FNB Tower (Charter Square)


#141

That’s what I was saying at first too, but I think he’s right. Look at Skyhouse Raleigh for example.

For residential with concrete framing, mechanical is often encased in a bulkhead to one side of the apartment, so all you have is the thickness of the concrete slab. There’s no continuous plenum. The concrete slab is probably no more than 7-8" on top of 9-10’ ceilings.


#142

University Tower is still the tallest in Durham, though a lot of that has to do with its enormous spire. As far as roof height, the new downtown tower might be taller.


#143

I’m in San Diego now and count around 20-something 25+ story tower currently under construction and we can barely squeeze one out every 8 years or so lol.


#144

Easier said than done. Hard to build a tower with little to no tenants of any significant size willing to sign a lease in order to kick the project off… hardly any bank out there these days will do a 100% speculative development


#145

Unless your John Kane of course…:wink:


#146

My company is in the market for approx 10-12k sqf office space and even considering new construction that hasn’t broken ground yet (2 Glenwood, the new tower(s) in North Hills, etc) we’re told there is basically no space available. The commercial real estate market in DTR is not speculative development (according to our agent and another source I’ve checked with). There are companies that need space now, there just may not be companies willing to commit to a lease that won’t start for another 2 years.


#147

Easier said than done, but just break ground/build it, this market will fill the space very quickly, banks need to understand, this is NOT, a city on the decline, this is a top 5 hottest market city that is booming with growth and for years to come, there is office space demand NOW.


#148

My poor view. :frowning:
At least I’ll get a different perspective of the construction now. Was getting to the point where I could predict next steps on the floor concrete pour prep. lol


#149

Looking back at the discussion and feet per slab, etc…judging by the mans height, I would guess those slabs are more like 18" thick. I don’t know if they will be thinner once they get to the residential floors but that would likely add 10 to 15 feet more if they stay the same.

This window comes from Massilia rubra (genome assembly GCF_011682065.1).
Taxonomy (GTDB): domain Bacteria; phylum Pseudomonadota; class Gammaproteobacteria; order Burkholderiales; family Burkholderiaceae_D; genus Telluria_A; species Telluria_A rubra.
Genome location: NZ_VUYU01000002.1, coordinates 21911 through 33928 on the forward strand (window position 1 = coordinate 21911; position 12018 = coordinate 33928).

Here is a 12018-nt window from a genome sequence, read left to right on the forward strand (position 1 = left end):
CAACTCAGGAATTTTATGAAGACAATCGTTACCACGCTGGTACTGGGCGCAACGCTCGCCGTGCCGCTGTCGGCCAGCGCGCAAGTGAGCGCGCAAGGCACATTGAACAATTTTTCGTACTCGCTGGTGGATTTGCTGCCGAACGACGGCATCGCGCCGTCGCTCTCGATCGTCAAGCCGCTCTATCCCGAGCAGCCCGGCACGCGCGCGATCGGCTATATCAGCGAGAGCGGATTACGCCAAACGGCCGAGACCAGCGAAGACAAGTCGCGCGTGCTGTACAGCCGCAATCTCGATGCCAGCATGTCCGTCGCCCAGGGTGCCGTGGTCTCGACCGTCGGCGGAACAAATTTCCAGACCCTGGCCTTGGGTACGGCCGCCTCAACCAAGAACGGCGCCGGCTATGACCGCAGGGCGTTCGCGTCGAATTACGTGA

#150

More please…

I NEED MORE!!! Ahhhhhhhhhhhhhh :yum:


#151

I figure since I was downtown checking out the street festival going on today, well Friday was really crowded so I waited until today to check it out. was by the warehouse district and walking to my Car I saw this.


#152

I can assure you that the slabs are not 18" thick. I own two condos in concrete buildings and both of them are built with about 7" slab floors.


#153

I mean looking at that picture, those slabs are thicker than 7"

Maybe because the first floors are commercial.


#154

At the Peace (Smokey Hollow) building, the concrete slabs are the top of the in-place cast concrete beams. High-tension steel (in a green covering) is put into place then forms are built and filled with concrete. Somewhat like this…


#155

The guy working in that picture must be 2’4" tall then.


#156

So the slab is thinner then the beam? Which makes the photo above deceptive?


#157

A ribbed or waffle slab construction might yield a depth of 18 inches, but the conditions for those types are not present. In other words, those types of slabs are used when soil conditions or unstable or if use is causes vibrations. There may be something special about the floor in question that has caused the slab to be deeper, but I highly doubt that that condition and solution would persist through the building.


#158

Looks like I’ll be over come in the next month or so.


#159

The beam and slab are one pour with the slab being the top x” of the monolith.


#160